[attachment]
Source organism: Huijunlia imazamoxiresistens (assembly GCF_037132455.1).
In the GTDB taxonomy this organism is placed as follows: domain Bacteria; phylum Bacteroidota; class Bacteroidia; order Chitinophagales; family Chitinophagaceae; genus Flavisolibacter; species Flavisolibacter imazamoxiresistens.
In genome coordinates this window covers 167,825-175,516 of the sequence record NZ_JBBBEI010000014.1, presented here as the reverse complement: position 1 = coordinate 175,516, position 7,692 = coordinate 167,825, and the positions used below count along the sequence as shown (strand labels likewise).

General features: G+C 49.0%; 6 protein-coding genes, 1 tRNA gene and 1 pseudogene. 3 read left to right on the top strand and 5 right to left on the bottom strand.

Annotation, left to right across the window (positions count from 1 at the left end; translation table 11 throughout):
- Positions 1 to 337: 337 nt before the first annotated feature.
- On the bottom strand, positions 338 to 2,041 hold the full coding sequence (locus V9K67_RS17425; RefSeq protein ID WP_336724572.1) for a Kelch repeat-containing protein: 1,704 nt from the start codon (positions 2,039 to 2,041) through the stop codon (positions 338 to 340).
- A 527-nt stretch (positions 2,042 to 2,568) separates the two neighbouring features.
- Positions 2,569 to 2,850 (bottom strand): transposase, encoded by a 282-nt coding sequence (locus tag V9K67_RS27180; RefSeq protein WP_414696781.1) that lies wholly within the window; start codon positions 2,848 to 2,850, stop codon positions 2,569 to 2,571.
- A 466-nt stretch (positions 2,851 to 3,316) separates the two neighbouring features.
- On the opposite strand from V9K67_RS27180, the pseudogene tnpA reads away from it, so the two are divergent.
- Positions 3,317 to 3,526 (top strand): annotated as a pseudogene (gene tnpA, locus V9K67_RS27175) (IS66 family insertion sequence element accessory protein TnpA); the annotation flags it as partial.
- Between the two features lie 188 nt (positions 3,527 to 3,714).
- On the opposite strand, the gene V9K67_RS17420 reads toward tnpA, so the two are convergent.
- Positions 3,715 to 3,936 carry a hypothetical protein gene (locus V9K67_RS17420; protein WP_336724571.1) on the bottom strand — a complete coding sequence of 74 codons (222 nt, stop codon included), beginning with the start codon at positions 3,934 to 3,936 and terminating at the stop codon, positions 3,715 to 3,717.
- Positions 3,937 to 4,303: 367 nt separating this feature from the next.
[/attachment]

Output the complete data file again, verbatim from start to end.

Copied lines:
Source organism: Huijunlia imazamoxiresistens (assembly GCF_037132455.1).
In the GTDB taxonomy this organism is placed as follows: domain Bacteria; phylum Bacteroidota; class Bacteroidia; order Chitinophagales; family Chitinophagaceae; genus Flavisolibacter; species Flavisolibacter imazamoxiresistens.
In genome coordinates this window covers 167,825-175,516 of the sequence record NZ_JBBBEI010000014.1, presented here as the reverse complement: position 1 = coordinate 175,516, position 7,692 = coordinate 167,825, and the positions used below count along the sequence as shown (strand labels likewise).

General features: G+C 49.0%; 6 protein-coding genes, 1 tRNA gene and 1 pseudogene. 3 read left to right on the top strand and 5 right to left on the bottom strand.

Annotation, left to right across the window (positions count from 1 at the left end; translation table 11 throughout):
- Positions 1 to 337: 337 nt before the first annotated feature.
- On the bottom strand, positions 338 to 2,041 hold the full coding sequence (locus V9K67_RS17425; RefSeq protein ID WP_336724572.1) for a Kelch repeat-containing protein: 1,704 nt from the start codon (positions 2,039 to 2,041) through the stop codon (positions 338 to 340).
- A 527-nt stretch (positions 2,042 to 2,568) separates the two neighbouring features.
- Positions 2,569 to 2,850 (bottom strand): transposase, encoded by a 282-nt coding sequence (locus tag V9K67_RS27180; RefSeq protein WP_414696781.1) that lies wholly within the window; start codon positions 2,848 to 2,850, stop codon positions 2,569 to 2,571.
- A 466-nt stretch (positions 2,851 to 3,316) separates the two neighbouring features.
- On the opposite strand from V9K67_RS27180, the pseudogene tnpA reads away from it, so the two are divergent.
- Positions 3,317 to 3,526 (top strand): annotated as a pseudogene (gene tnpA, locus V9K67_RS27175) (IS66 family insertion sequence element accessory protein TnpA); the annotation flags it as partial.
- Between the two features lie 188 nt (positions 3,527 to 3,714).
- On the opposite strand, the gene V9K67_RS17420 reads toward tnpA, so the two are convergent.
- Positions 3,715 to 3,936 carry a hypothetical protein gene (locus V9K67_RS17420; protein WP_336724571.1) on the bottom strand — a complete coding sequence of 74 codons (222 nt, stop codon included), beginning with the start codon at positions 3,934 to 3,936 and terminating at the stop codon, positions 3,715 to 3,717.
- Positions 3,937 to 4,303: 367 nt separating this feature from the next.